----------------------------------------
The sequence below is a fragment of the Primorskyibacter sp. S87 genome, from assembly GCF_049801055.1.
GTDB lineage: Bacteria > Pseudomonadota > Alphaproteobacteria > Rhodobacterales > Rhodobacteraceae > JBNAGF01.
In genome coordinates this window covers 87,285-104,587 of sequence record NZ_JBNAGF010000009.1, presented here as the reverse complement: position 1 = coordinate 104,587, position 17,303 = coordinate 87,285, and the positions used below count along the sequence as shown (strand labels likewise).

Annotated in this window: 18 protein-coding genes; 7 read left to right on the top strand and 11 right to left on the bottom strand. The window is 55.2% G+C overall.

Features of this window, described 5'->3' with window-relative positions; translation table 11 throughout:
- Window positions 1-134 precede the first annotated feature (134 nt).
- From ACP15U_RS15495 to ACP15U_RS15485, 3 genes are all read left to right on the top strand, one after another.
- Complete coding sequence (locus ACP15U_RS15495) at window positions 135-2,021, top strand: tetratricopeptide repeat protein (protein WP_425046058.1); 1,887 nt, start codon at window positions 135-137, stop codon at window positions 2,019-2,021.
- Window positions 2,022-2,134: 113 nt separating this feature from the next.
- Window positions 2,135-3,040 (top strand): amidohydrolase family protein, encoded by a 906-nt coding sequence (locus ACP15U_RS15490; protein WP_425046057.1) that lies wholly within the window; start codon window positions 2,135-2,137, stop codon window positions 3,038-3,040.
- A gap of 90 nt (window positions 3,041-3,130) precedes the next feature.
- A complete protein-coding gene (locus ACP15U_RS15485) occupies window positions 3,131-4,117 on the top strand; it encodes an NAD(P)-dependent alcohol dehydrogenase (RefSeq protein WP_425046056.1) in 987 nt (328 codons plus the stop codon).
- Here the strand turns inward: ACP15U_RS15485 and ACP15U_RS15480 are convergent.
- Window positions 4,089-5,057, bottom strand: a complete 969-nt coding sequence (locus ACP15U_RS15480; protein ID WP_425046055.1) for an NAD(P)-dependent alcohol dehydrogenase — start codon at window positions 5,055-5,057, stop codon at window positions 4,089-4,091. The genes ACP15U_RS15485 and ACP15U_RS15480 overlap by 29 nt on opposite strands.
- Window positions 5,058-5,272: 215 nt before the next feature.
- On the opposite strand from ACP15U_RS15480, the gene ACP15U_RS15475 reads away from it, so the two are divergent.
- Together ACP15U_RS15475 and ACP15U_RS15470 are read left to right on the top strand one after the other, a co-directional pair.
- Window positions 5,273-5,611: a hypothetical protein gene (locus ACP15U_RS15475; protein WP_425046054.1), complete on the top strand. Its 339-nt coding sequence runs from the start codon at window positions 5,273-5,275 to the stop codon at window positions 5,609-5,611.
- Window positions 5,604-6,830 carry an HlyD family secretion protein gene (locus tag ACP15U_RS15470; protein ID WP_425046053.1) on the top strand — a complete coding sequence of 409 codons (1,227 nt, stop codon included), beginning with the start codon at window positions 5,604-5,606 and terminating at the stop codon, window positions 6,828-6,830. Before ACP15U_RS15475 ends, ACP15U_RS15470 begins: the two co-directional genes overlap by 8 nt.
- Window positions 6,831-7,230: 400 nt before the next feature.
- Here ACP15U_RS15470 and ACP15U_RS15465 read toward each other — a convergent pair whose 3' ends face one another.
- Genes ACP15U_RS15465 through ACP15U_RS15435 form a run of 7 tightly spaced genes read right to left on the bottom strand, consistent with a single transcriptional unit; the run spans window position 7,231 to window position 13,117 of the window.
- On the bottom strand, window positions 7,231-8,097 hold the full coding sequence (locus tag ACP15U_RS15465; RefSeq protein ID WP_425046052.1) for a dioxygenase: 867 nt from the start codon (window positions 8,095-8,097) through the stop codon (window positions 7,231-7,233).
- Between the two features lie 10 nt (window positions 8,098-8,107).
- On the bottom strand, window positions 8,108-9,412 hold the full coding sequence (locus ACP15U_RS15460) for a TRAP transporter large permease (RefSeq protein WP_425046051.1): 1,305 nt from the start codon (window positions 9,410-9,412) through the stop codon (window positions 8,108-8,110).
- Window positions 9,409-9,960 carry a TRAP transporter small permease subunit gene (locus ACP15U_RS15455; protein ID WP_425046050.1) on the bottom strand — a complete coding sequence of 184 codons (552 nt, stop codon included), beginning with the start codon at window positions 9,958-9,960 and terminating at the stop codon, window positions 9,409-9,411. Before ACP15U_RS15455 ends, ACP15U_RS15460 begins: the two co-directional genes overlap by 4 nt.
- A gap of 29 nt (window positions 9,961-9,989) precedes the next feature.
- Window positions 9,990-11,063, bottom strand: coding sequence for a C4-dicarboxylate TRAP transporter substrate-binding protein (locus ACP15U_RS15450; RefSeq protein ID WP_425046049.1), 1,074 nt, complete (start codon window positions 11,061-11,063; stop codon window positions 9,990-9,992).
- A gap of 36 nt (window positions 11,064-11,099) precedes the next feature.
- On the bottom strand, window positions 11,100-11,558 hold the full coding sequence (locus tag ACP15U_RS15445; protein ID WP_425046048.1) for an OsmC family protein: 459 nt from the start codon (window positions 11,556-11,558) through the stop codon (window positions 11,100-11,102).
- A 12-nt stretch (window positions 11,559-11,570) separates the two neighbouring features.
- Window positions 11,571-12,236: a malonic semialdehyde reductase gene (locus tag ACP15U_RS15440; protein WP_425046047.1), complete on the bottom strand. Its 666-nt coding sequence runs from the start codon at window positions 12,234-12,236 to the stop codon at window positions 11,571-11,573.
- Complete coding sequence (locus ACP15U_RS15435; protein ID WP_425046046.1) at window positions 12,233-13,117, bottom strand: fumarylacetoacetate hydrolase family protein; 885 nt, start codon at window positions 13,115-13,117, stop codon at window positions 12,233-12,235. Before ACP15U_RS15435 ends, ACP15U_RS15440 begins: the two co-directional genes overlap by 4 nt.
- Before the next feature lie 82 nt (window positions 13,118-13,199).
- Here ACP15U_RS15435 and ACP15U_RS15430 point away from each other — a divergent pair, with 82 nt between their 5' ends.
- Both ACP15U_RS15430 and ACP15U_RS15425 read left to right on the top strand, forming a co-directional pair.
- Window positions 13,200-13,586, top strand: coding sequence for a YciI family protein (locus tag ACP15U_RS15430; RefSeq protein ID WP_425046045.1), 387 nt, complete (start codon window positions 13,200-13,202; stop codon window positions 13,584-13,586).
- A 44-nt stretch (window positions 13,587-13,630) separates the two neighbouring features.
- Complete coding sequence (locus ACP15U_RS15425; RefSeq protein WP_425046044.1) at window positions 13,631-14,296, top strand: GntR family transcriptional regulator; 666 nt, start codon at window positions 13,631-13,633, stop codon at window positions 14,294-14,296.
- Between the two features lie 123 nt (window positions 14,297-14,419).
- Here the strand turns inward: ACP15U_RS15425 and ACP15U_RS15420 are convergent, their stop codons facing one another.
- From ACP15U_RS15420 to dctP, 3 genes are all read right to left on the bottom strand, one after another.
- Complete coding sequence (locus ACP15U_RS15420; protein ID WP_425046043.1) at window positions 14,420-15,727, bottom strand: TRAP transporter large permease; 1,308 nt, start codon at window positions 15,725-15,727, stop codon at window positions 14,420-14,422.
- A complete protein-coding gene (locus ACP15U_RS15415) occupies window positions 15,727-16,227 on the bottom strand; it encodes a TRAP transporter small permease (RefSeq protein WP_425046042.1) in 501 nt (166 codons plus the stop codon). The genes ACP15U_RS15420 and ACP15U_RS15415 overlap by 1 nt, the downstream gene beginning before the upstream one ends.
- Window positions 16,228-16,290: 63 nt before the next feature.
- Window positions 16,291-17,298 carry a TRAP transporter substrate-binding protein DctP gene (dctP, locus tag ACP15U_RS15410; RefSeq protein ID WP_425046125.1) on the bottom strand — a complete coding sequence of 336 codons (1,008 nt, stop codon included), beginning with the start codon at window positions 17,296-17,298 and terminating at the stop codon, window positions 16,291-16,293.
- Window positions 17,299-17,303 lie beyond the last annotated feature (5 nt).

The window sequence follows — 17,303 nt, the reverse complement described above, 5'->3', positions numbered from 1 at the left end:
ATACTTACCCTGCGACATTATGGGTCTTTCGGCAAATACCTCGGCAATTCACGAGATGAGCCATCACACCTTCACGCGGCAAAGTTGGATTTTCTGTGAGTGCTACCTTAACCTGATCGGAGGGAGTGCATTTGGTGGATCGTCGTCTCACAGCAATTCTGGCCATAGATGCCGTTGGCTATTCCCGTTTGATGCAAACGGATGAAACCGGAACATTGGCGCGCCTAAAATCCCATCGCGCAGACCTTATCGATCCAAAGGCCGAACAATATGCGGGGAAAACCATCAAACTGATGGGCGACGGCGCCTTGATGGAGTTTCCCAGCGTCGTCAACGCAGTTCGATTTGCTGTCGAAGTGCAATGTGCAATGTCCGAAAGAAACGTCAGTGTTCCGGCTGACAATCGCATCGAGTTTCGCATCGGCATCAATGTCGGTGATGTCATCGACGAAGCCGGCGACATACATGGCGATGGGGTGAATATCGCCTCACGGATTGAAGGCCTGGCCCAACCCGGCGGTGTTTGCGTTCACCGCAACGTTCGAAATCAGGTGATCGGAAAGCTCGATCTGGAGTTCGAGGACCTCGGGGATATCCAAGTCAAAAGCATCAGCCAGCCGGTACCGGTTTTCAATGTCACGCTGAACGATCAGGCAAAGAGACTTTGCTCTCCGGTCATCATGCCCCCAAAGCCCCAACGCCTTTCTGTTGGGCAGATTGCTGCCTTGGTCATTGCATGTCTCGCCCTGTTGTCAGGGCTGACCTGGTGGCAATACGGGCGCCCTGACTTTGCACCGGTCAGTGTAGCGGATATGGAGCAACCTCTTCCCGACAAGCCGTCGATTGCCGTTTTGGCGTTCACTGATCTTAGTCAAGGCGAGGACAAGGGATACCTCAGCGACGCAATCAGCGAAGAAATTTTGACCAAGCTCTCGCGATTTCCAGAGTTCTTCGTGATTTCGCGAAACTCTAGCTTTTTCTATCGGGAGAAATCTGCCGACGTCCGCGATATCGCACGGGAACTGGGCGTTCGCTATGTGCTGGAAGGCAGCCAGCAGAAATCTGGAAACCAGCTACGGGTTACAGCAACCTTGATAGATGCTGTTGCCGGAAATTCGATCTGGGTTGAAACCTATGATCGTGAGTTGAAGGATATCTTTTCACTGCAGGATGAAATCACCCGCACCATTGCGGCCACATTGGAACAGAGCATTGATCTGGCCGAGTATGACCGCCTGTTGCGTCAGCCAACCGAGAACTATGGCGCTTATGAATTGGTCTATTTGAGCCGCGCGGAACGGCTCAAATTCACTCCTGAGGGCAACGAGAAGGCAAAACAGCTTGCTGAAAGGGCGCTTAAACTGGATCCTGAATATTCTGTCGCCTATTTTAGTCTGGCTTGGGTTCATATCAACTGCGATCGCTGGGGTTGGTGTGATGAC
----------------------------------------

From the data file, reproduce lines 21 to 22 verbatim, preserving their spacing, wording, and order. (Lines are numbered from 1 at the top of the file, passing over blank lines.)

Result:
- Here ACP15U_RS15470 and ACP15U_RS15465 read toward each other — a convergent pair whose 3' ends face one another.
- Genes ACP15U_RS15465 through ACP15U_RS15435 form a run of 7 tightly spaced genes read right to left on the bottom strand, consistent with a single transcriptional unit; the run spans window position 7,231 to window position 13,117 of the window.